The statement in 2 Corinthians 5:21, “For he hath made him to be sin for us, who knew no sin; that we might be made the righteousness of God in him,” tells us that Jesus became sin (for us). Is this what this verse is communicating regarding Jesus? Did the perfect, holy Lamb of God really become sin? Let us consider this proposition in greater detail.

Old Testament type was a pure and holy offering

When God established the Mosaic sacrificial system, an animal to be sacrificed was to be without spot or blemish.

If the priest that is anointed do sin according to the sin of the people; then let him bring for his sin, which he hath sinned, a young bullock without blemish unto the LORD for a sin offering,” Leviticus 4:3.

Or if his sin, wherein he hath sinned, come to his knowledge; he shall bring his offering, a kid of the goats, a male without blemish,” Leviticus 4:23.

And unto the children of Israel thou shalt speak, saying, Take ye a kid of the goats for a sin offering; and a calf and a lamb, both of the first year, without blemish, for a burnt offering,” Leviticus 9:3.

An animal that was a sin offering never became an unholy sacrifice. Anyone who touched the sin offering became holy.

Whatsoever shall touch the flesh thereof shall be holy: and when there is sprinkled of the blood thereof upon any garment, thou shalt wash that whereon it was sprinkled in the holy place,” Leviticus 6:27.

Jesus was a pure and holy offering

Jesus was without blemish, a perfect holy offering for our sin.

How much more shall the blood of Christ, who through the eternal Spirit offered himself without spot to God, purge your conscience from dead works to serve the living God?” Hebrews 9:14.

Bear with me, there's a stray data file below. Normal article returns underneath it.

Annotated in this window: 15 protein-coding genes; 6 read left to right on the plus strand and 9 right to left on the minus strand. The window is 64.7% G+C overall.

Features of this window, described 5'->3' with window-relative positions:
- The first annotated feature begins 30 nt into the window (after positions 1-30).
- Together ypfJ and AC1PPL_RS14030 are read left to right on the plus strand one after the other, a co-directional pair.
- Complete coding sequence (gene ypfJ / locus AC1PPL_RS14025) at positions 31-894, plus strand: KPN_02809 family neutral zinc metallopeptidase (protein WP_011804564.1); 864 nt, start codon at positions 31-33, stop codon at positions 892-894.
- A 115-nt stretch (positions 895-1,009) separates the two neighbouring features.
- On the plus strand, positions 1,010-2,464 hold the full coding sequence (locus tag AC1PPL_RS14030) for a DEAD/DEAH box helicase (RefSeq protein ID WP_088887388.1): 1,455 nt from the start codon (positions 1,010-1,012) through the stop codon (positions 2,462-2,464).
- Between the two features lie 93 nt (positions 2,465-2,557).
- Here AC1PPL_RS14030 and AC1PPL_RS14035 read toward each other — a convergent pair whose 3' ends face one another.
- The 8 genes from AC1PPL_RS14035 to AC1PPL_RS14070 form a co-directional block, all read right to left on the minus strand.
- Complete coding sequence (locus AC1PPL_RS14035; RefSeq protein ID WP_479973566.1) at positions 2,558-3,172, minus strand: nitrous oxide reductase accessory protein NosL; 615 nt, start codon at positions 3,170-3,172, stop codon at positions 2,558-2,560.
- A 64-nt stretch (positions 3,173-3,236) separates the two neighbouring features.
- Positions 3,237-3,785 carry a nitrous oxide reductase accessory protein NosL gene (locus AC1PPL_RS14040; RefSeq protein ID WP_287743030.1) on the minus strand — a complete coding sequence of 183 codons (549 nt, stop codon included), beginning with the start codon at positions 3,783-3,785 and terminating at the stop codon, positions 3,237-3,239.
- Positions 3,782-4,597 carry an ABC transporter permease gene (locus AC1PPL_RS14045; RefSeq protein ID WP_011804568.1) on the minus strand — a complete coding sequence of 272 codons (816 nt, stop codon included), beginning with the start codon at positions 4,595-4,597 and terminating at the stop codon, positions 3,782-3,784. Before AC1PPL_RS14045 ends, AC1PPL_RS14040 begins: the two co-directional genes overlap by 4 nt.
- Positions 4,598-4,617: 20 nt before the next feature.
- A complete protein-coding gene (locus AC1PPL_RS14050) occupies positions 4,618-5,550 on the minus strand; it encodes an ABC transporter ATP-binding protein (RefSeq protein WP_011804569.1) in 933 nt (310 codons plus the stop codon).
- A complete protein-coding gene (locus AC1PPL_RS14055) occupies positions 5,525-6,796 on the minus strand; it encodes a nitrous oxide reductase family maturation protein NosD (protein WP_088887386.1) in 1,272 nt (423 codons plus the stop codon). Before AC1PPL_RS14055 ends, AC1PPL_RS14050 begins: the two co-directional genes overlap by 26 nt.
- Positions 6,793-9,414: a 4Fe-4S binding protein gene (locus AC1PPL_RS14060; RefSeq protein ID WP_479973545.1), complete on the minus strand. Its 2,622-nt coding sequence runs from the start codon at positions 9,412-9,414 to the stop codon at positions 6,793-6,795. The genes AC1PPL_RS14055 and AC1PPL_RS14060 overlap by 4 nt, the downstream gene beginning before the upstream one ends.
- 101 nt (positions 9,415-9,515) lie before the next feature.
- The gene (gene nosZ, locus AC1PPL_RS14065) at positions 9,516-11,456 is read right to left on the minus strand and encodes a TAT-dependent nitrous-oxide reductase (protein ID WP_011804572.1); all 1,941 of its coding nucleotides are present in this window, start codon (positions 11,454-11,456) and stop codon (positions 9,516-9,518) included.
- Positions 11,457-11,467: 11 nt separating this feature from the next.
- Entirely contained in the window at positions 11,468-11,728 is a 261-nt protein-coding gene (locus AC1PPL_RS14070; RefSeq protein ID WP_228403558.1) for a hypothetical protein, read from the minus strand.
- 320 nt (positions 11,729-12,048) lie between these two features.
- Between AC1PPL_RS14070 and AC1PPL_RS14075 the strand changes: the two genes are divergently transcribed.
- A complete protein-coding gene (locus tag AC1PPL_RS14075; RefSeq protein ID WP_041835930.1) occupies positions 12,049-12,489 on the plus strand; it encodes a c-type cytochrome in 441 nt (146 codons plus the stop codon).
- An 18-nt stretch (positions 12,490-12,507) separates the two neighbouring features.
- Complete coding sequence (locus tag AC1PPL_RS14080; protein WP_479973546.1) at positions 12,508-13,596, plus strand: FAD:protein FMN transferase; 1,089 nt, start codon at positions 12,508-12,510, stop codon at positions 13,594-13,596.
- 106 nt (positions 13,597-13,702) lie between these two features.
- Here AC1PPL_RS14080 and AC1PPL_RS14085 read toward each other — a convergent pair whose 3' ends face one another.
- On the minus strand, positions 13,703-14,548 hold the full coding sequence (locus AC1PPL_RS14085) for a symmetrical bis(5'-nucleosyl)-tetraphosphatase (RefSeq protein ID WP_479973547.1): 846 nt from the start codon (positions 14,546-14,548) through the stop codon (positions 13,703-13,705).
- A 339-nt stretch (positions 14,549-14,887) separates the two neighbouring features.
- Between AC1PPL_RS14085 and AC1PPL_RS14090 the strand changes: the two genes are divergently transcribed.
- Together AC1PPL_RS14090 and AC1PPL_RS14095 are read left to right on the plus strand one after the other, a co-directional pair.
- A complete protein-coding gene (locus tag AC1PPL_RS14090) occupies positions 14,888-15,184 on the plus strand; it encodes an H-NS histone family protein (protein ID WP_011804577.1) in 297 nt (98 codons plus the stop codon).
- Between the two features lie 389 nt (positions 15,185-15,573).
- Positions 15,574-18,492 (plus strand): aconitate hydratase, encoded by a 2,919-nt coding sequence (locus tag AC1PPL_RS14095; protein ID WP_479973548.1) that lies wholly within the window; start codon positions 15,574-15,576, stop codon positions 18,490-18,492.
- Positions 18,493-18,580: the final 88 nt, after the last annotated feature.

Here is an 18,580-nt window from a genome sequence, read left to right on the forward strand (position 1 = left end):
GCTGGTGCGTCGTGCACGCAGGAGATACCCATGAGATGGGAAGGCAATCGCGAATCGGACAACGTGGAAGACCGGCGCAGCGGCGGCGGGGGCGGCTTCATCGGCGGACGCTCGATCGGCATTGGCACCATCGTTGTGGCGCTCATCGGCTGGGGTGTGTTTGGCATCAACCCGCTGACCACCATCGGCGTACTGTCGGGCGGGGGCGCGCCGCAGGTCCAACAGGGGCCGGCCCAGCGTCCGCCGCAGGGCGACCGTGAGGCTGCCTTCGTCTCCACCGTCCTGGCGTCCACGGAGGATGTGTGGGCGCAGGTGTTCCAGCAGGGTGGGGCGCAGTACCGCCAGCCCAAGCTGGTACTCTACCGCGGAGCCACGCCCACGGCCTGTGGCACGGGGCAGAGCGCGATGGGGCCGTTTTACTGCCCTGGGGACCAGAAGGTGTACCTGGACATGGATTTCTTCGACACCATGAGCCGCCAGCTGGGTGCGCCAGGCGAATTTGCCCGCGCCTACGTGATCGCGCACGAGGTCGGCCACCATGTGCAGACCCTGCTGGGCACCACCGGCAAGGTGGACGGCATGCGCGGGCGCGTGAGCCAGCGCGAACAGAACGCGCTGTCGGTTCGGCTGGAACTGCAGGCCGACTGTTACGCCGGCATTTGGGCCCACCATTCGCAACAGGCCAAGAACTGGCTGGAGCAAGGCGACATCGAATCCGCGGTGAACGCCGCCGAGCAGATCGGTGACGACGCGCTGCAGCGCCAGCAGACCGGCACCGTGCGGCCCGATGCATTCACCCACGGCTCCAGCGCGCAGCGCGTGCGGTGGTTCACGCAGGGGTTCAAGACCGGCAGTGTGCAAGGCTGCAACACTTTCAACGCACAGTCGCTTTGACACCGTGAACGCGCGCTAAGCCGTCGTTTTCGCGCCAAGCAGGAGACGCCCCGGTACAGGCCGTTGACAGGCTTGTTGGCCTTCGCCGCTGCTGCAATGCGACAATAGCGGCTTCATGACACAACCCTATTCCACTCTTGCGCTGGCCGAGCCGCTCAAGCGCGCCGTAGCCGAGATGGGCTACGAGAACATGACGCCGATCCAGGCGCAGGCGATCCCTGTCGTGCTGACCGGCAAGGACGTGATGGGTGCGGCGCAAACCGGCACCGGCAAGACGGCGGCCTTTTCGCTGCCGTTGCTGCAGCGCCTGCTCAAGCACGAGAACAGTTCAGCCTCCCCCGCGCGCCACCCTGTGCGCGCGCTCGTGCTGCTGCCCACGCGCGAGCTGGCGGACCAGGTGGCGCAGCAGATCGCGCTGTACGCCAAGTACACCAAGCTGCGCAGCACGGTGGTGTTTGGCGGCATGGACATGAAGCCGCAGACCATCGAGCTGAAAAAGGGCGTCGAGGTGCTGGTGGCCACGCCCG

But with the precious blood of Christ, as of a lamb without blemish and without spot,” 1 Peter 1:19.

Jesus became our sin offering, not sin

The Hebrew term for sin and sin offering is the same – hattat (חַטָּאת). The context determines the meaning. When hattat was used in reference to the animal substitute it was understood as a “sin offering.”

The Greek word hamartia, in 2 Corinthians 5:21, is understood in the same way as the Hebrew word hattat – either sin or sin offering. The LXX (Septuagint) uses hamartia in Leviticus 4:24 and 5:12 for sin offering.

Adam Clarke comments: “It signifies a sin-offering, or sacrifice for sin, and answers to hechattaah and chattath of the Hebrew text; which signifies both sin and sin-offering in a great variety of places in the Pentateuch. The Septuagint translates the Hebrew word by αμαρτιαin ninety-four places in Exodus, Leviticus, and Numbers, where a sin-offering is meant; and where our version translates the word not sin, but an offering for sin.”1

Isaiah 53:10 refers to the substitutionary offering of the Messiah as a “sin offering.” “Yet it pleased the LORD to bruise him; he hath put him to grief: when thou shalt make his soul an offering for sin, he shall see his seed, he shall prolong his days, and the pleasure of the LORD shall prosper in his hand.”

Romans 3:25, “Whom God hath set forth to be a propitiation through faith in his blood, to declare his righteousness for the remission of sins that are past, through the forbearance of God,” and 1 Corinthians 5:7, “Purge out therefore the old leaven, that ye may be a new lump, as ye are unleavened. For even Christ our passover is sacrificed for us,” speak of Christ as an offering.

William MacDonald says, “We must beware of any idea that on the cross of Calvary the Lord Jesus Christ became sinful in Himself. Such an idea is false. Our sins were placed on Him, but they were not in Him. What happened is that God made Him to be a sin-offering on our behalf.”2

Albert Barnes states: “But, If the declaration that he was made “sin” (ἁμαρτίαν hamartian) does not mean that he was sin itself, or a sinner, or guilty, then it must mean that he was a sin-offering – an offering or a sacrifice for sin; and this is the interpretation which is now generally adopted by expositors…”3


Jesus was the perfect Lamb of God. He became our substitute, our offering, that all who trust in Him have their sins forgiven. He never sinned and never became sin; He became God’s perfect sin offering.

End Notes

1 Clarke, Adam, Adam Clarke’s Commentary of the Bible,

2 MacDonald, William, Believer’s Bible Commentary: A Complete Bible Commentary in One Volume, Hardcover, Thomas Nelson Publishers, March 13, 1995

3 Barnes, Albert. “Commentary on 2 Corinthians 5”; “Barnes’ Notes on the Whole Bible“; 1870.